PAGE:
Alabama Republican Gov. Kay Ivey signed legislation Wednesday that protects Confederate memorials from removal or modification.
Specifically, the law bans the removal or modification of monuments that have been in place for more than 40 years, according to the Associated Press. Schools that have born an individual’s name for more than 40 years can also not be renamed, and a commission must decide whether changes to memorials or schools between 20 and 40 years of age is appropriate.
Ivey’s signature comes following the Alabama Senate’s approval of the bill Friday. Republican Sen. Gerald Allen, the sponsor of the bill, blasted what he described as a “wave of political correctness” against monuments dedicated to those who, despite their flaws, were significant to history. However, Democratic Sen. Hank Sanders said Confederate monuments “represent oppression to a large part of the people in the state of Alabama.” (RELATED: Alabama Legislature Passes Bill Protecting Confederate Memorials)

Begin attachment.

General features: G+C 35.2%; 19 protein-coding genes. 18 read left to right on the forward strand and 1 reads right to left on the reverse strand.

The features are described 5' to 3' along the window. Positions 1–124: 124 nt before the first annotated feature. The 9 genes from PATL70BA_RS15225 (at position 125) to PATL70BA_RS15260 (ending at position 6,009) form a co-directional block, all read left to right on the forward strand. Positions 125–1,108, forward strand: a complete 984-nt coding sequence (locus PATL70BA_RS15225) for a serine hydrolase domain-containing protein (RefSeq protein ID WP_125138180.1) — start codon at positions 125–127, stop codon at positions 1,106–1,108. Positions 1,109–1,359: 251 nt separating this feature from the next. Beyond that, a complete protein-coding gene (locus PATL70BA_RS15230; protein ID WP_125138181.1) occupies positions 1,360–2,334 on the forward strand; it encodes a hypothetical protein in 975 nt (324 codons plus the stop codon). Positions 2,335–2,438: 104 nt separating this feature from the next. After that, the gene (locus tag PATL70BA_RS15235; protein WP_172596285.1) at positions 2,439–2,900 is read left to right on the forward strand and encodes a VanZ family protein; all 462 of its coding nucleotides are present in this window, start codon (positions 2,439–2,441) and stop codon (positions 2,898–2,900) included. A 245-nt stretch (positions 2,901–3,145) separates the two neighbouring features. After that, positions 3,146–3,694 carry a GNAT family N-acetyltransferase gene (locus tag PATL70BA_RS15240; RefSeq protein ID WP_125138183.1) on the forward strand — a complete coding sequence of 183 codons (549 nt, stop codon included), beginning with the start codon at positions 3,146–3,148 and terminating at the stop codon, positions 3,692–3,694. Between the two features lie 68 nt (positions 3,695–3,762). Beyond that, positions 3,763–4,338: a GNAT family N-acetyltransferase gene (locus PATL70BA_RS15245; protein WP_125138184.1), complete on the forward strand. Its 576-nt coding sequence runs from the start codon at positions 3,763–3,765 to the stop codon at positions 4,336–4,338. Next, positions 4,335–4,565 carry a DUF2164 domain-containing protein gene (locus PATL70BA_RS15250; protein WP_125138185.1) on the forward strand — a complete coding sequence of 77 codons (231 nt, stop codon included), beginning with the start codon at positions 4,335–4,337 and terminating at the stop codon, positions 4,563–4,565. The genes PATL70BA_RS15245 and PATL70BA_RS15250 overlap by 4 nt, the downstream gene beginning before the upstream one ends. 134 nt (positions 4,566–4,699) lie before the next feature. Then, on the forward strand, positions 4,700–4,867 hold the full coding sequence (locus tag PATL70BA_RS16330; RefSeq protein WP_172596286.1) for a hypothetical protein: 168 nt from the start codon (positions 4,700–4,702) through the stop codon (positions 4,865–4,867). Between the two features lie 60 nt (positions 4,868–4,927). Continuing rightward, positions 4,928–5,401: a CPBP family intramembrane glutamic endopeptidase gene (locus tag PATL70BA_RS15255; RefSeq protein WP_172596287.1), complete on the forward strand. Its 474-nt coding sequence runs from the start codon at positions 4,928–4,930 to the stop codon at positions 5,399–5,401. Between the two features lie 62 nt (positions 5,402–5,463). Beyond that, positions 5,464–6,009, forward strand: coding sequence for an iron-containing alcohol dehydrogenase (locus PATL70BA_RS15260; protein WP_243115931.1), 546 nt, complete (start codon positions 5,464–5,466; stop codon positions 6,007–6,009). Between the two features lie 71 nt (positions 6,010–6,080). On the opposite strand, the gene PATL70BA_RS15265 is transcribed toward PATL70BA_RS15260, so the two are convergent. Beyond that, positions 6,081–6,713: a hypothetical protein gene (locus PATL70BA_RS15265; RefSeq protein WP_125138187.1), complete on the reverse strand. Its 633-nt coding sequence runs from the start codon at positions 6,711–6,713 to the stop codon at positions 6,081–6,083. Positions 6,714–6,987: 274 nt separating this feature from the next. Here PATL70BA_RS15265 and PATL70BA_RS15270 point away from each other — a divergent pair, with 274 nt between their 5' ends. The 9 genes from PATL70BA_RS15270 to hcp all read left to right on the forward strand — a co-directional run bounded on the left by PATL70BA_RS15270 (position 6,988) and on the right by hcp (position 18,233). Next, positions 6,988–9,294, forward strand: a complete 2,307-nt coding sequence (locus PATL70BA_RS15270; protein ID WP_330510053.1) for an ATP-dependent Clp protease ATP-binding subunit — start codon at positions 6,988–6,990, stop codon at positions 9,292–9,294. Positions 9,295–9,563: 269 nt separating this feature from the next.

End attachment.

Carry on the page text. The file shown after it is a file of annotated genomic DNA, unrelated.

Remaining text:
Alabama’s new law passed five days after New Orleans took down the last of its 4 Confederate memorials.
“[The law] ensures that history is preserved for all generations,” Daniel Sparkman, deputy press secretary for Ivey, told The Daily Caller News Foundation. Sparkman stressed that the law was not about legitimizing discrimination.
“This bill is not about protecting discrimination. It’s about making sure that we don’t forget our mistakes and so that’s why [Gov. Ivey] went ahead and signed this because it’s about protecting our history, not about protecting some people’s history as opposed to others’. It’s about protecting everyone’s history.”
The governor tried to satisfy both Republicans and Democrats with the law by incorporating an amendment, which was approved by the state legislature. The amendment stipulated that schools named after or otherwise dedicated to a person, movement, or military service cannot be renamed without consent from the Committee on Alabama Monument Protection but can be relocated or altered.
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